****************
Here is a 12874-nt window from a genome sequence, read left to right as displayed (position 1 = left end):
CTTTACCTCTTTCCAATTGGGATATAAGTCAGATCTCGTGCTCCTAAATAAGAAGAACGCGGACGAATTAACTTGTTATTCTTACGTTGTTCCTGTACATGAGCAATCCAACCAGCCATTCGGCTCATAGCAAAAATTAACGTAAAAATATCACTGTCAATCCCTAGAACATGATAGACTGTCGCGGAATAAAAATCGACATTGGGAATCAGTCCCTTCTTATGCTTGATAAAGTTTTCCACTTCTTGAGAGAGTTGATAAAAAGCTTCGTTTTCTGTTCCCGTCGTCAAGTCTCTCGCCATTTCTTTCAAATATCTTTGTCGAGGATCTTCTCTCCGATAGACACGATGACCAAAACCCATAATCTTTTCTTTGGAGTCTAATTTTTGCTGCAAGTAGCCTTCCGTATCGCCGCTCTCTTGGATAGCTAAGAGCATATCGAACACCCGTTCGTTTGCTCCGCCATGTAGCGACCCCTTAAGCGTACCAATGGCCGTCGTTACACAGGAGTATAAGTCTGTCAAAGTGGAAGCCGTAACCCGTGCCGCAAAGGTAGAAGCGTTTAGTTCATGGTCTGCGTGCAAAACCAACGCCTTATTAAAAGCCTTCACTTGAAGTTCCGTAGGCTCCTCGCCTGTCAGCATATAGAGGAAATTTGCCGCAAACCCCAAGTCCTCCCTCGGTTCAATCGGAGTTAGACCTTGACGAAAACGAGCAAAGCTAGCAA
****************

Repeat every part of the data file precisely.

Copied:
Here is a 12874-nt window from a genome sequence, read left to right as displayed (position 1 = left end):
CTTTACCTCTTTCCAATTGGGATATAAGTCAGATCTCGTGCTCCTAAATAAGAAGAACGCGGACGAATTAACTTGTTATTCTTACGTTGTTCCTGTACATGAGCAATCCAACCAGCCATTCGGCTCATAGCAAAAATTAACGTAAAAATATCACTGTCAATCCCTAGAACATGATAGACTGTCGCGGAATAAAAATCGACATTGGGAATCAGTCCCTTCTTATGCTTGATAAAGTTTTCCACTTCTTGAGAGAGTTGATAAAAAGCTTCGTTTTCTGTTCCCGTCGTCAAGTCTCTCGCCATTTCTTTCAAATATCTTTGTCGAGGATCTTCTCTCCGATAGACACGATGACCAAAACCCATAATCTTTTCTTTGGAGTCTAATTTTTGCTGCAAGTAGCCTTCCGTATCGCCGCTCTCTTGGATAGCTAAGAGCATATCGAACACCCGTTCGTTTGCTCCGCCATGTAGCGACCCCTTAAGCGTACCAATGGCCGTCGTTACACAGGAGTATAAGTCTGTCAAAGTGGAAGCCGTAACCCGTGCCGCAAAGGTAGAAGCGTTTAGTTCATGGTCTGCGTGCAAAACCAACGCCTTATTAAAAGCCTTCACTTGAAGTTCCGTAGGCTCCTCGCCTGTCAGCATATAGAGGAAATTTGCCGCAAACCCCAAGTCCTCCCTCGGTTCAATCGGAGTTAGACCTTGACGAAAACGAGCAAAGCTAGCAA